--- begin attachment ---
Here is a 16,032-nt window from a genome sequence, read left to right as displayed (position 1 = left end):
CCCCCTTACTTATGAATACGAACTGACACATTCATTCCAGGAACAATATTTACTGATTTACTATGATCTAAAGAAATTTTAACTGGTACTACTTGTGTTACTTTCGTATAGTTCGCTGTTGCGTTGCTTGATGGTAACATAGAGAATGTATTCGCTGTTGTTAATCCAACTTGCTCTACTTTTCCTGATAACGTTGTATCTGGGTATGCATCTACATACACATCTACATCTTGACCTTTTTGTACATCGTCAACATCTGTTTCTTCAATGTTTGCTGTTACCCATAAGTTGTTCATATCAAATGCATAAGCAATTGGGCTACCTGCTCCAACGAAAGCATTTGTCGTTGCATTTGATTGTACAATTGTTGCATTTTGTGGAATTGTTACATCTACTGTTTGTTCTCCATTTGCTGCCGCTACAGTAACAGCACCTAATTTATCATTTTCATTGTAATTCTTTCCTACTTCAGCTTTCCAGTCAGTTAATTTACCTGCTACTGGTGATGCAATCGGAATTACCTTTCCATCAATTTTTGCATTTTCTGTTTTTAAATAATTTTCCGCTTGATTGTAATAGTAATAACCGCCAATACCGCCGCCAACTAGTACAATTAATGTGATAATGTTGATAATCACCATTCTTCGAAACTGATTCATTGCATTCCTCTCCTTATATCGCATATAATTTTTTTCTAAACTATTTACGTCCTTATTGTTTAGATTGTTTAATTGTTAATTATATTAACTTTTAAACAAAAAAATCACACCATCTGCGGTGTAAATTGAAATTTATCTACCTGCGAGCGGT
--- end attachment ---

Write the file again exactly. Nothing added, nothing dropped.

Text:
Here is a 16,032-nt window from a genome sequence, read left to right as displayed (position 1 = left end):
CCCCCTTACTTATGAATACGAACTGACACATTCATTCCAGGAACAATATTTACTGATTTACTATGATCTAAAGAAATTTTAACTGGTACTACTTGTGTTACTTTCGTATAGTTCGCTGTTGCGTTGCTTGATGGTAACATAGAGAATGTATTCGCTGTTGTTAATCCAACTTGCTCTACTTTTCCTGATAACGTTGTATCTGGGTATGCATCTACATACACATCTACATCTTGACCTTTTTGTACATCGTCAACATCTGTTTCTTCAATGTTTGCTGTTACCCATAAGTTGTTCATATCAAATGCATAAGCAATTGGGCTACCTGCTCCAACGAAAGCATTTGTCGTTGCATTTGATTGTACAATTGTTGCATTTTGTGGAATTGTTACATCTACTGTTTGTTCTCCATTTGCTGCCGCTACAGTAACAGCACCTAATTTATCATTTTCATTGTAATTCTTTCCTACTTCAGCTTTCCAGTCAGTTAATTTACCTGCTACTGGTGATGCAATCGGAATTACCTTTCCATCAATTTTTGCATTTTCTGTTTTTAAATAATTTTCCGCTTGATTGTAATAGTAATAACCGCCAATACCGCCGCCAACTAGTACAATTAATGTGATAATGTTGATAATCACCATTCTTCGAAACTGATTCATTGCATTCCTCTCCTTATATCGCATATAATTTTTTTCTAAACTATTTACGTCCTTATTGTTTAGATTGTTTAATTGTTAATTATATTAACTTTTAAACAAAAAAATCACACCATCTGCGGTGTAAATTGAAATTTATCTACCTGCGAGCGGT